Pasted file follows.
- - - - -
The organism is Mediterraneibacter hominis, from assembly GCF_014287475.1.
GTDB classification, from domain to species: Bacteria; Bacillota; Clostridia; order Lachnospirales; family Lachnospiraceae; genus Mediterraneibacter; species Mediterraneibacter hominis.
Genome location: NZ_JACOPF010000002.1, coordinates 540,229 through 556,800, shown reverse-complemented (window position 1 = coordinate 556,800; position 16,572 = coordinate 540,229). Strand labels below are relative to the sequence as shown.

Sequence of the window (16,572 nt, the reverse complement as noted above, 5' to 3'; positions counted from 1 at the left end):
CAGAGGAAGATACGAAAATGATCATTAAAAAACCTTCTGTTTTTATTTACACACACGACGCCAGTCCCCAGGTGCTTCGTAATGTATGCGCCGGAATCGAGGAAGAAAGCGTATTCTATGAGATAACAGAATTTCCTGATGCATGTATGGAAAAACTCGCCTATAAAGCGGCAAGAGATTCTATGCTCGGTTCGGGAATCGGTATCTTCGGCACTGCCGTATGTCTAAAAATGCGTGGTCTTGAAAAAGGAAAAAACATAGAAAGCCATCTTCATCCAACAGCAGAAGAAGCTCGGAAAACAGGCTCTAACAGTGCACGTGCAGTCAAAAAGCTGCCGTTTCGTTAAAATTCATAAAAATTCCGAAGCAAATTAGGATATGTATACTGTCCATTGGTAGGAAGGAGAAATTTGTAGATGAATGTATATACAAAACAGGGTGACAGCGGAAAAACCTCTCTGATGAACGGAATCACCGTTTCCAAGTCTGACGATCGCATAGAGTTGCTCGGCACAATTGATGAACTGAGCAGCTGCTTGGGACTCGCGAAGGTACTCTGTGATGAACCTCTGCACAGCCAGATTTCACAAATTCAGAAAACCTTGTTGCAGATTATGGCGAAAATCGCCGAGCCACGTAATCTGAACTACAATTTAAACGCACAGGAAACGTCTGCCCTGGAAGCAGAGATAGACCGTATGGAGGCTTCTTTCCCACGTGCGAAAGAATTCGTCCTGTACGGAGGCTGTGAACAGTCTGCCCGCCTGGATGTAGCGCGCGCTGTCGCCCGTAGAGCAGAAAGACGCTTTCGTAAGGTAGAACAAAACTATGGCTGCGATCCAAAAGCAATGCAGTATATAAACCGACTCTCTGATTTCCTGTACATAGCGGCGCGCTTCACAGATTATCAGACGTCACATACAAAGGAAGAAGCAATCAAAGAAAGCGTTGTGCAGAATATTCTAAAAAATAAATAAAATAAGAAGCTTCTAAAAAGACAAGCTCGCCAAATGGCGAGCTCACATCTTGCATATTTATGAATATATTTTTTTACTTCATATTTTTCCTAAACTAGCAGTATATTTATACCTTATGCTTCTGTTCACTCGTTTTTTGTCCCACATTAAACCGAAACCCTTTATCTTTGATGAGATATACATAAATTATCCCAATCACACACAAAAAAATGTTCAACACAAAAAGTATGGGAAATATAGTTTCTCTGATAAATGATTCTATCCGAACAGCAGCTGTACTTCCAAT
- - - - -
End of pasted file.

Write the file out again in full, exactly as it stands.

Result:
The organism is Mediterraneibacter hominis, from assembly GCF_014287475.1.
GTDB classification, from domain to species: Bacteria; Bacillota; Clostridia; order Lachnospirales; family Lachnospiraceae; genus Mediterraneibacter; species Mediterraneibacter hominis.
Genome location: NZ_JACOPF010000002.1, coordinates 540,229 through 556,800, shown reverse-complemented (window position 1 = coordinate 556,800; position 16,572 = coordinate 540,229). Strand labels below are relative to the sequence as shown.

Sequence of the window (16,572 nt, the reverse complement as noted above, 5' to 3'; positions counted from 1 at the left end):
CAGAGGAAGATACGAAAATGATCATTAAAAAACCTTCTGTTTTTATTTACACACACGACGCCAGTCCCCAGGTGCTTCGTAATGTATGCGCCGGAATCGAGGAAGAAAGCGTATTCTATGAGATAACAGAATTTCCTGATGCATGTATGGAAAAACTCGCCTATAAAGCGGCAAGAGATTCTATGCTCGGTTCGGGAATCGGTATCTTCGGCACTGCCGTATGTCTAAAAATGCGTGGTCTTGAAAAAGGAAAAAACATAGAAAGCCATCTTCATCCAACAGCAGAAGAAGCTCGGAAAACAGGCTCTAACAGTGCACGTGCAGTCAAAAAGCTGCCGTTTCGTTAAAATTCATAAAAATTCCGAAGCAAATTAGGATATGTATACTGTCCATTGGTAGGAAGGAGAAATTTGTAGATGAATGTATATACAAAACAGGGTGACAGCGGAAAAACCTCTCTGATGAACGGAATCACCGTTTCCAAGTCTGACGATCGCATAGAGTTGCTCGGCACAATTGATGAACTGAGCAGCTGCTTGGGACTCGCGAAGGTACTCTGTGATGAACCTCTGCACAGCCAGATTTCACAAATTCAGAAAACCTTGTTGCAGATTATGGCGAAAATCGCCGAGCCACGTAATCTGAACTACAATTTAAACGCACAGGAAACGTCTGCCCTGGAAGCAGAGATAGACCGTATGGAGGCTTCTTTCCCACGTGCGAAAGAATTCGTCCTGTACGGAGGCTGTGAACAGTCTGCCCGCCTGGATGTAGCGCGCGCTGTCGCCCGTAGAGCAGAAAGACGCTTTCGTAAGGTAGAACAAAACTATGGCTGCGATCCAAAAGCAATGCAGTATATAAACCGACTCTCTGATTTCCTGTACATAGCGGCGCGCTTCACAGATTATCAGACGTCACATACAAAGGAAGAAGCAATCAAAGAAAGCGTTGTGCAGAATATTCTAAAAAATAAATAAAATAAGAAGCTTCTAAAAAGACAAGCTCGCCAAATGGCGAGCTCACATCTTGCATATTTATGAATATATTTTTTTACTTCATATTTTTCCTAAACTAGCAGTATATTTATACCTTATGCTTCTGTTCACTCGTTTTTTGTCCCACATTAAACCGAAACCCTTTATCTTTGATGAGATATACATAAATTATCCCAATCACACACAAAAAAATGTTCAACACAAAAAGTATGGGAAATATAGTTTCTCTGATAAATGATTCTATCCGAACAGCAGCTGTACTTCCAAT